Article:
These types of statements put the blame on a survivor’s shoulders, but it’s abusers who bear the responsibility for their behavior. “If you’ve been in a previous relationship where you had an abusive partner, it’s not your fault,” says Qudsia Raja, advocacy and policy manager of YWCA USA.
Blaming yourself for the abuse you experienced can stand in the way of trusting yourself or a potential partner. “You’re a survivor and you’re brave for leaving.” However, as true as it is, this language can take time for survivors to really own, Raja says.
Abuse comes in many forms — it’s not just physical.
Explore the tabs below to learn a few of the common types of abuse so you can better identify them.
More than one in 10 high school students have already experienced some form of physical aggression from a dating partner, and many of these teens did not know what to do when it happened.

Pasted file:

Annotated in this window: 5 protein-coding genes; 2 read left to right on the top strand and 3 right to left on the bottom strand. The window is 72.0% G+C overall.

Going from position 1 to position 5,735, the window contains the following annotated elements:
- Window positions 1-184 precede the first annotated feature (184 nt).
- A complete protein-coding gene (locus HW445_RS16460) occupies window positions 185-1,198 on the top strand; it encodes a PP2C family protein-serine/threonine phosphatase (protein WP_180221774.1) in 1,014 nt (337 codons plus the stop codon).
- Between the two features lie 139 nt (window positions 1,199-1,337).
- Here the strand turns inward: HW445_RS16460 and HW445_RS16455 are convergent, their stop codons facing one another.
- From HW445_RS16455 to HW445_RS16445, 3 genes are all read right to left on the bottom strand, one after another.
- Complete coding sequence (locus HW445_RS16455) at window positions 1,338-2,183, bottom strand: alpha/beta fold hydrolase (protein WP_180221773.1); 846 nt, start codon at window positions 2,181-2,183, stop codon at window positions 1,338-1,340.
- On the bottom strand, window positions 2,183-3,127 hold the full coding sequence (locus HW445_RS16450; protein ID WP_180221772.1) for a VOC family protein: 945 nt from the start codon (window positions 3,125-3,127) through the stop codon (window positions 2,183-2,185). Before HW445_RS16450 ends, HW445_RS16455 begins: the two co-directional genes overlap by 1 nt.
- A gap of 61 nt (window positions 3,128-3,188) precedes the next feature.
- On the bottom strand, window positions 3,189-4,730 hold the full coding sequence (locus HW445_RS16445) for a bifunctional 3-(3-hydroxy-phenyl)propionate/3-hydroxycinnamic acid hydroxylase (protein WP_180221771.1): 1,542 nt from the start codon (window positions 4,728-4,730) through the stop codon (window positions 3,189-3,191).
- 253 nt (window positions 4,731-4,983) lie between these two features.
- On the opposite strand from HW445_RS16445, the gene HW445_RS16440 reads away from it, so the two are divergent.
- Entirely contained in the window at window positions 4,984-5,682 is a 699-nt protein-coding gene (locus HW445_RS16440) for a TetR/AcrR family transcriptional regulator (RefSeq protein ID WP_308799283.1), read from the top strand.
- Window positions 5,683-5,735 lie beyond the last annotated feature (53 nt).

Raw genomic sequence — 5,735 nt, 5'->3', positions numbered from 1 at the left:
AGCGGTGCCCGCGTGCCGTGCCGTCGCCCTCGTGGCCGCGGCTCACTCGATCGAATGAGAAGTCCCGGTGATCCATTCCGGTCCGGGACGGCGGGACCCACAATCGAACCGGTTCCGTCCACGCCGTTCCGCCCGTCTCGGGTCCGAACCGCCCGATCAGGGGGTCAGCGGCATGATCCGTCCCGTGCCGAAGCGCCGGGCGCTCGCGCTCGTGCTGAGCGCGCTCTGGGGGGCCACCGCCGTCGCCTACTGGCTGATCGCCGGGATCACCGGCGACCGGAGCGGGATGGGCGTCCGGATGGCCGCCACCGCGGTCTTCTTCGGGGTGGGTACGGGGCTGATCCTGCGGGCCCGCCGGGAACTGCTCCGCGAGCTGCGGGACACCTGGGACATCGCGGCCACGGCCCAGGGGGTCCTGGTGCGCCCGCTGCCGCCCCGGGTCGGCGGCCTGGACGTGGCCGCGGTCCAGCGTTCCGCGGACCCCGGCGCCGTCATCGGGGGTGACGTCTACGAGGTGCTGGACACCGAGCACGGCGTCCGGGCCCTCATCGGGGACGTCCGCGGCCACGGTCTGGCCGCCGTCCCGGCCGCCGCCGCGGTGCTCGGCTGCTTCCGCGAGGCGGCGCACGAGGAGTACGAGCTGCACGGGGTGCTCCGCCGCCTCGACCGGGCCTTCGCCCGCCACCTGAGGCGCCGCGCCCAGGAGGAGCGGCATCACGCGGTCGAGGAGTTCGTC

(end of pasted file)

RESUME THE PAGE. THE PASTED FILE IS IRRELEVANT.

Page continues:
If you recognize any of these warning signs in your own relationship, you can always call, chat or text with a loveisrespect peer advocate. Physical abuse is any intentional and unwanted contact with you or something close to your body.
Sometimes abusive behavior does not cause pain or even leave a bruise, but it’s still unhealthy.
This is perfectly normal since you carry with you the knowledge and wisdom of how love can go wrong.
Indeed, survivors may question their ability to ever have a healthy, safe relationship again.